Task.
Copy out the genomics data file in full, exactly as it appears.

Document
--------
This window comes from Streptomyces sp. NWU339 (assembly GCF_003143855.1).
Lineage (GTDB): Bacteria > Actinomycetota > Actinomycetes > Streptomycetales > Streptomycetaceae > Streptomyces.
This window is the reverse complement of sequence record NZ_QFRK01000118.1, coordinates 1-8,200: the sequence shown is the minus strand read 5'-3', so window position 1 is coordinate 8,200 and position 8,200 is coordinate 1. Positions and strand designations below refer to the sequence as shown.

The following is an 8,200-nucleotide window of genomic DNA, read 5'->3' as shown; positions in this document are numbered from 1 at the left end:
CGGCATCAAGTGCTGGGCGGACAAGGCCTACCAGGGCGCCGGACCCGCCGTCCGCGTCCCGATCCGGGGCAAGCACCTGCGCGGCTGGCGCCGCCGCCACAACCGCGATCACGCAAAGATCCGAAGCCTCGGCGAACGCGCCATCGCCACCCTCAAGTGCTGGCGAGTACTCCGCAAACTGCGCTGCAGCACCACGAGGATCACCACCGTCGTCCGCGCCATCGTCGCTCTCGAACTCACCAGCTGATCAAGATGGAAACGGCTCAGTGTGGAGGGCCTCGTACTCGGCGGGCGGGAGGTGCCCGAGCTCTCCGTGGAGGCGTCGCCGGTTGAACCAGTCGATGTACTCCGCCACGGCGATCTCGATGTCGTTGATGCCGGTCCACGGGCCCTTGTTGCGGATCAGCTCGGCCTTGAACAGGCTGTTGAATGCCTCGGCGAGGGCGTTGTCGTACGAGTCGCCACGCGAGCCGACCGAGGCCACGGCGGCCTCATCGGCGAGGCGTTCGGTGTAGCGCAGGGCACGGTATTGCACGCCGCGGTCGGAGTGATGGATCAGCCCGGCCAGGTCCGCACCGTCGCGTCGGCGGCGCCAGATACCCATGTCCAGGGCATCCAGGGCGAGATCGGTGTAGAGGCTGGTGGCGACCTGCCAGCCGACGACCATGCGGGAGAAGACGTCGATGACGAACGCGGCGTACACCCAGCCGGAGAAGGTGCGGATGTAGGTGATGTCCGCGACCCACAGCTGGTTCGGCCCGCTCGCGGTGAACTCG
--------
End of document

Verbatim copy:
This window comes from Streptomyces sp. NWU339 (assembly GCF_003143855.1).
Lineage (GTDB): Bacteria > Actinomycetota > Actinomycetes > Streptomycetales > Streptomycetaceae > Streptomyces.
This window is the reverse complement of sequence record NZ_QFRK01000118.1, coordinates 1-8,200: the sequence shown is the minus strand read 5'-3', so window position 1 is coordinate 8,200 and position 8,200 is coordinate 1. Positions and strand designations below refer to the sequence as shown.

The following is an 8,200-nucleotide window of genomic DNA, read 5'->3' as shown; positions in this document are numbered from 1 at the left end:
CGGCATCAAGTGCTGGGCGGACAAGGCCTACCAGGGCGCCGGACCCGCCGTCCGCGTCCCGATCCGGGGCAAGCACCTGCGCGGCTGGCGCCGCCGCCACAACCGCGATCACGCAAAGATCCGAAGCCTCGGCGAACGCGCCATCGCCACCCTCAAGTGCTGGCGAGTACTCCGCAAACTGCGCTGCAGCACCACGAGGATCACCACCGTCGTCCGCGCCATCGTCGCTCTCGAACTCACCAGCTGATCAAGATGGAAACGGCTCAGTGTGGAGGGCCTCGTACTCGGCGGGCGGGAGGTGCCCGAGCTCTCCGTGGAGGCGTCGCCGGTTGAACCAGTCGATGTACTCCGCCACGGCGATCTCGATGTCGTTGATGCCGGTCCACGGGCCCTTGTTGCGGATCAGCTCGGCCTTGAACAGGCTGTTGAATGCCTCGGCGAGGGCGTTGTCGTACGAGTCGCCACGCGAGCCGACCGAGGCCACGGCGGCCTCATCGGCGAGGCGTTCGGTGTAGCGCAGGGCACGGTATTGCACGCCGCGGTCGGAGTGATGGATCAGCCCGGCCAGGTCCGCACCGTCGCGTCGGCGGCGCCAGATACCCATGTCCAGGGCATCCAGGGCGAGATCGGTGTAGAGGCTGGTGGCGACCTGCCAGCCGACGACCATGCGGGAGAAGACGTCGATGACGAACGCGGCGTACACCCAGCCGGAGAAGGTGCGGATGTAGGTGATGTCCGCGACCCACAGCTGGTTCGGCCCGCTCGCGGTGAACTCG